Sen. Bernie Sanders fired up big crowds in St. Paul and Duluth on Tuesday, trying to keep momentum building for his surging Democratic campaign just days from when the first votes of the presidential race are cast.

More than 14,000 people came to St. Paul’s RiverCentre — a third of them in an overflow crowd — for the Vermont senator’s evening speech, and earlier, about 6,000 people packed his afternoon rally at the Duluth Entertainment Convention Center.

In both cities, Sanders spoke in typically fiery fashion on his themes of reducing income inequality, breaking the influence of big money in politics and reforming the criminal justice system.

“You, and millions of other people, need to come together,” Sanders said in Duluth, adding that what he advocates is no less than a political revolution. “You need to say loud and clear that when so many men and women fought and died to save our country, that we the people are going to have a government that represents us, not just a handful of billionaires.”

In St. Paul, he said that no president “can effectively address the crisis facing our country unless there is a political revolution.” The crowd cheered when he attacked the campaign finance system as corrupt and the criminal justice system as broken, and booed when he singled out Wal-Mart for not paying its workers enough and railed against Wall Street, corporate America, the corporate media and the Koch brothers.

“Today in America, we have a rigged economy,” Sanders said. “People are sick and tired of working long hours for lower wages.” He vowed to make paid family medical leave and a $15 minimum wage a reality.

“Some kid in Minneapolis gets arrested for selling marijuana, that kid gets a police record,” he said, as the crowd booed. But a Wall Street executive whose behavior brought the economy into the worst recession since the 1930s gets nothing, he continued, adding, “...Wall Street’s greed is destroying our economy.”

One of the loudest cheers came for Sanders’ call for “major reform in the way police departments function.” While saying that he believes most police officers act responsibly, he said it was not acceptable to see unarmed people, particularly Latinos and African-Americans, “killed in cold blood.”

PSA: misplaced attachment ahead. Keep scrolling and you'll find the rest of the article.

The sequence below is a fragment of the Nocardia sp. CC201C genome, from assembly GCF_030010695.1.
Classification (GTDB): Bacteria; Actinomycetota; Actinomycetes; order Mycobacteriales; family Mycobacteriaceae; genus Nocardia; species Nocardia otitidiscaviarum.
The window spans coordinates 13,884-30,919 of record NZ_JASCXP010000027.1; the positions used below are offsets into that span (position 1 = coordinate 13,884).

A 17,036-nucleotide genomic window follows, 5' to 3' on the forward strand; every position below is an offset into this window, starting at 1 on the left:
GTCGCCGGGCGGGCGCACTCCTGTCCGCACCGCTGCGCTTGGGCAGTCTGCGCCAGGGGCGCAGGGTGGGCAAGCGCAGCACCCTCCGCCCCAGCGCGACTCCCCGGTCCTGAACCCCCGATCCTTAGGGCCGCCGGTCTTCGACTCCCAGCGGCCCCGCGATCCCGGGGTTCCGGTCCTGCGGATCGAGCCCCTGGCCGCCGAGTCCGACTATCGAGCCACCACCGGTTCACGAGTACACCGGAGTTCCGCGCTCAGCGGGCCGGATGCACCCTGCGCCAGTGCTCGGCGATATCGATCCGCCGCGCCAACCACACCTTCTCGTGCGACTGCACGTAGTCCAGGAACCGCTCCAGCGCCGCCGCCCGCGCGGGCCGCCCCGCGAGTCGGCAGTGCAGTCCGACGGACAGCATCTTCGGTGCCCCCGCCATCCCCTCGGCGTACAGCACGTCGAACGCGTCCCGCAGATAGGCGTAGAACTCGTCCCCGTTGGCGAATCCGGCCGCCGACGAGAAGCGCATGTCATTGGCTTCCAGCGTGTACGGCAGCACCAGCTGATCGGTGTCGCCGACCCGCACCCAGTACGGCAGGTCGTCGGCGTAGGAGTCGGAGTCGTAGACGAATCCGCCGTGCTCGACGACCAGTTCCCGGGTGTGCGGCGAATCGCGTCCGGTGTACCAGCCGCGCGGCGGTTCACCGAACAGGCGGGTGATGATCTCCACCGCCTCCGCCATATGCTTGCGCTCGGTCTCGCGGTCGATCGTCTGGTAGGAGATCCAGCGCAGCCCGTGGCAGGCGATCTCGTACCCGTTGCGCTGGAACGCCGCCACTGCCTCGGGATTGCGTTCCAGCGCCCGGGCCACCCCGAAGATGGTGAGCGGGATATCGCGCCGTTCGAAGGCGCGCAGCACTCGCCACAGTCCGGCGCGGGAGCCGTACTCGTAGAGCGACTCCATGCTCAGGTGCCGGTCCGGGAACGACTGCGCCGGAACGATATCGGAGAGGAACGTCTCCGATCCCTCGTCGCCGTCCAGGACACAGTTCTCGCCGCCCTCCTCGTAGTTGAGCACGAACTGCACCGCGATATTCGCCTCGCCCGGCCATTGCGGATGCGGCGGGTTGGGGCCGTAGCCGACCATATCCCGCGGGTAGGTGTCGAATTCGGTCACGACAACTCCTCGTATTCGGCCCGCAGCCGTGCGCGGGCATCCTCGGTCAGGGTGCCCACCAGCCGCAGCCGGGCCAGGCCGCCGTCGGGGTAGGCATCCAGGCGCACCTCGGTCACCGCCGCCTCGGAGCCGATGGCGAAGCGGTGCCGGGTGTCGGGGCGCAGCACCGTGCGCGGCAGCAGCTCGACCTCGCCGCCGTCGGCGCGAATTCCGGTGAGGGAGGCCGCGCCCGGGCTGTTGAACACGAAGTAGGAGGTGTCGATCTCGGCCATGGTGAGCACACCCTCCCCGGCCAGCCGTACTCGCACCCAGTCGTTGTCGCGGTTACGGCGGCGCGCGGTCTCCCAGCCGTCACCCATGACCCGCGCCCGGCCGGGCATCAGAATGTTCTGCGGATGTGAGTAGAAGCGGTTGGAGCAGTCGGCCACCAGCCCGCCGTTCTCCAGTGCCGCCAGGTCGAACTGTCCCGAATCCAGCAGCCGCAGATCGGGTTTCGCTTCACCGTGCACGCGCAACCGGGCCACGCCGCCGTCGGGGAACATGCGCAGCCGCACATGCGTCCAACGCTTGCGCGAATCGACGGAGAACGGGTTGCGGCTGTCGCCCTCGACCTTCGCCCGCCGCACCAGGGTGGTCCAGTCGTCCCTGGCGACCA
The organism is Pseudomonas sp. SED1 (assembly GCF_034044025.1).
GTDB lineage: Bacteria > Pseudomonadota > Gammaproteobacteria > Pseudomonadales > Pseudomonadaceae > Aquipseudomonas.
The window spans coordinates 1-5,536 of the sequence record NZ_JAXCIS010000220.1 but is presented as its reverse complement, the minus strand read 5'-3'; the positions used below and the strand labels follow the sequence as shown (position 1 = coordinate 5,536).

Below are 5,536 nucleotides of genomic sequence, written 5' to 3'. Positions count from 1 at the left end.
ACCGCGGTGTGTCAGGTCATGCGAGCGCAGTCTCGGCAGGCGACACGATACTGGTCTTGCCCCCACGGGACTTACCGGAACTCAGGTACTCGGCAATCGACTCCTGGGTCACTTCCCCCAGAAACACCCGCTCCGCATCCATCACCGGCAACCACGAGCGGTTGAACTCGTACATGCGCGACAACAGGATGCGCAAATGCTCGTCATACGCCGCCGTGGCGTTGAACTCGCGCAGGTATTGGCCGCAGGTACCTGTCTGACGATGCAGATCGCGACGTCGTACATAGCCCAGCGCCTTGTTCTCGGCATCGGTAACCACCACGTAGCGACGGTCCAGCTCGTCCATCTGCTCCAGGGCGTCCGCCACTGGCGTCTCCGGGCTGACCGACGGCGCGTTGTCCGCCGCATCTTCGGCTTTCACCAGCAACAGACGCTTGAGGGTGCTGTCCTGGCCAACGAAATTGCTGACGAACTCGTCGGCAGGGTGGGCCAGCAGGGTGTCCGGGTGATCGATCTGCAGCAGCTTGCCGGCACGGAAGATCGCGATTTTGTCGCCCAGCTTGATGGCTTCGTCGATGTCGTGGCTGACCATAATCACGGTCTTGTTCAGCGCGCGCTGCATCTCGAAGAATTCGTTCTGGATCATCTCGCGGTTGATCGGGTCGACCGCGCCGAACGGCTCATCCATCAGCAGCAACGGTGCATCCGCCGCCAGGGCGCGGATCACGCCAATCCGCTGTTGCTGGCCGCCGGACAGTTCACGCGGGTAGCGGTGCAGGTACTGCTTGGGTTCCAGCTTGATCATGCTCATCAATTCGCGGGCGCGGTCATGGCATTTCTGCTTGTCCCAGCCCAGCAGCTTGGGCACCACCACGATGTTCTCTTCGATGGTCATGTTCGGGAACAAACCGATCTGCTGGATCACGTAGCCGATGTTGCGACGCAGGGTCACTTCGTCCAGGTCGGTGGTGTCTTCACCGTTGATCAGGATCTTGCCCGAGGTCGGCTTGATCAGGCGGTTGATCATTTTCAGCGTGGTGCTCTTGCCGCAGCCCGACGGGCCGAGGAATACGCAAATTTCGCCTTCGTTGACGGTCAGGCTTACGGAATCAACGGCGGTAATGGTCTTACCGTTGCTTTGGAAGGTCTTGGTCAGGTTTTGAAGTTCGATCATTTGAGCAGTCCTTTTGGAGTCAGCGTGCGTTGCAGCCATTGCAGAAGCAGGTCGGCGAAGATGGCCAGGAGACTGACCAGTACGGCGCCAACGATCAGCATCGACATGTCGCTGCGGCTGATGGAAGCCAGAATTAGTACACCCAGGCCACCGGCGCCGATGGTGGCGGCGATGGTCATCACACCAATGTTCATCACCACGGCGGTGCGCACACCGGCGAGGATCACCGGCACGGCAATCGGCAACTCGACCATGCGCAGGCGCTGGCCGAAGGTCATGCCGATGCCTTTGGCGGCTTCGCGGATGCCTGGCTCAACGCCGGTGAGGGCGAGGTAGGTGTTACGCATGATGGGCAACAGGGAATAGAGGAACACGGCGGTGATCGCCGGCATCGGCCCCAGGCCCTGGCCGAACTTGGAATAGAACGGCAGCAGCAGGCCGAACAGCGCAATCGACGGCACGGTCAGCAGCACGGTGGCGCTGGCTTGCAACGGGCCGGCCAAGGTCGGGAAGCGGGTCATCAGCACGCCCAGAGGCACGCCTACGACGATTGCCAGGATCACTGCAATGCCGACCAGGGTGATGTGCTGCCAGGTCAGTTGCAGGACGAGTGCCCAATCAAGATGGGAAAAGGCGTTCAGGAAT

“When a police officer breaks the law, that officer must be held accountable,” he said.

Shannon Chapa, 39, said she was skeptical of him at first, but “I think he really listens to those of us who aren’t the 1 percent.”

Ken Brown, 72, came from Menomonie, Wis., to see Sanders. “Hillary [Clinton] hasn’t got enough strength to withstand the competition,” he said.

Waiting for Sanders, who spoke first to the overflow crowd, they heard from Farhiya Ali, a Hamline University student, and U.S. Rep. Keith Ellison, D-Minn. Ali drew cheers when she called for addressing institutional racism and the way cities are policed — and when she made a dig at Republican candidate Donald Trump by saying Sanders would bring change “rather than scapegoating Latinos or Muslims.”

Rising influence

Initially viewed as a long shot due to his quirky style and self-professed socialism, Sanders, 74, has recently risen to near equal or even ahead of Clinton in a handful of polls of Democratic voters. The biggest test of his underdog bid comes Monday, when Iowans gather for their first-in-the-nation caucuses.

Sanders started Tuesday in Des Moines at a rally with a United Steelworkers local that’s backing his bid. How he fares in Iowa will go a long way in determining whether he can keep up a fight against Clinton. Sanders told reporters at the Des Moines event that big turnout is key to his success.

Minnesota holds its own caucuses on March 1. A Star Tribune Minnesota Poll last week showed Clinton leading Sanders 59 percent to 25 percent among Democratic-leaning voters in the state. Sanders would beat Republican Donald Trump in a head-to-head matchup, the poll found. Sanders drew his strongest support in Minneapolis and St. Paul, but he also beat Trump in outstate Minnesota.

The Washington Post reported Tuesday that Sanders would hold a private meeting Wednesday with President Obama in the Oval Office. No agenda was announced, but it comes on the heels of Obama recently praising Clinton. The president has stressed, however, that he intends to remain neutral in the race for the Democratic nomination.

Resonating with the young

The size of the crowds showed how Sanders’ populist, anti-establishment message is resonating. The crowds were particularly well-stocked with young people.

“He has the people’s best interests in mind and his heart is in the right place,” said Paige Melius, a 23-year-old environmental sciences major at the University of Minnesota Duluth at the afternoon rally. Asked if she’d vote for Clinton should she become the Democratic nominee, Melius said she’d be more inclined to write in Sanders.

In his Duluth speech, Sanders ripped into perceptions that Clinton would be a better candidate for Democrats. He also said: “There’s nothing more in this life that I would look forward to than running against Donald Trump.”

 

Staff writer J. Patrick Coolican in Des Moines contributed to this story.

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